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4

Finesses, now as always, are worth half a trick (absent information about opponents' distributions). In IMPs scoring, it is usually appropriate to take a finesse if that is the most likely way to make your contract, and usually inappropriate to take a finesse if it risks the contract for a chance at an overtrick. Just because a contract is less likely to ...


4

Typically, with any strong hand (something like 17+) you should begin with a takeout double (if it's available — see below). In this case, your hand is even stronger than that, so you should probably cue bid hearts after almost any bid by partner: after 3S, 4C, or 4D, you have enough to insist on game with very little from partner, so cue bid 4H to ...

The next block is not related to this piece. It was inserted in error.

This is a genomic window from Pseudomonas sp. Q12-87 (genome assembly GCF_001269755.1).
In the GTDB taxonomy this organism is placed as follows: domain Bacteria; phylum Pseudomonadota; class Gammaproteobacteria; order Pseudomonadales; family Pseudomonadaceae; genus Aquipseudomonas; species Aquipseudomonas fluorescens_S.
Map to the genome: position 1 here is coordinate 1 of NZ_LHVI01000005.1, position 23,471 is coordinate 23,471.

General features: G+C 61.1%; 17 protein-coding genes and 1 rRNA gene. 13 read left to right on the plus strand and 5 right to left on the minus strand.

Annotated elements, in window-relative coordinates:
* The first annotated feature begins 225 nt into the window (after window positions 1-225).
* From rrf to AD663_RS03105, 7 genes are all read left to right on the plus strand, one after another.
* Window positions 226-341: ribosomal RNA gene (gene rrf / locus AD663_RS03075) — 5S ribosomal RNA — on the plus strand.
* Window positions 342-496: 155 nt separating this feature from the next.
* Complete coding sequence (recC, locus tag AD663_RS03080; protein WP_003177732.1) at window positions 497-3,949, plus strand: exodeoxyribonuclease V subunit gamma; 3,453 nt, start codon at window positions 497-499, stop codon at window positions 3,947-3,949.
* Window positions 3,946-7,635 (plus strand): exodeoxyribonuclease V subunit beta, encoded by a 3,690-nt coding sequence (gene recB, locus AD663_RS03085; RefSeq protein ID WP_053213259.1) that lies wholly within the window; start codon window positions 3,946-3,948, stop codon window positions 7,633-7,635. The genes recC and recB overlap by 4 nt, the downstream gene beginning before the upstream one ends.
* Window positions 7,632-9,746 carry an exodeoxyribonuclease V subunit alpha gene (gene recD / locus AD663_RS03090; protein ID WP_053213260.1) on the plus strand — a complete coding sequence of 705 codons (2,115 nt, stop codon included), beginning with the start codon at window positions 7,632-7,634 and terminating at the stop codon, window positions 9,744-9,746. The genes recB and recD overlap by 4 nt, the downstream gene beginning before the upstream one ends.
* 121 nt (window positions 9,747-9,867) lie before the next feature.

4

Good bidders prefer to rebid in NT with any balanced or semi-balanced (ie no singleton) hand when a 4-card raise is unavailable. This quickly refines both range and distribution of the opener's hand, enabling more precise bidding by both partners. Only weak player's rush to either show 3-card support or to rebid 5-card suits. One exception to this rule is ...


3

1) Standard American (or 2/1) is almost unique among systems in considering the 3 card raise (after 1-over-1) a normal bid. It's generally not allowed in Acol, SEF, or Forum D (the standard English, French, and German systems), although one occasionally has to do it as the least bad lie (when the alternatives are bidding 1N with a bad singleton, rebidding a ...


1

At the beginning of the auction, Responder is the captain responsible for both level and strain for the partnership. If Responder then completely describes her hand, she then cedes the captaincy to opener.



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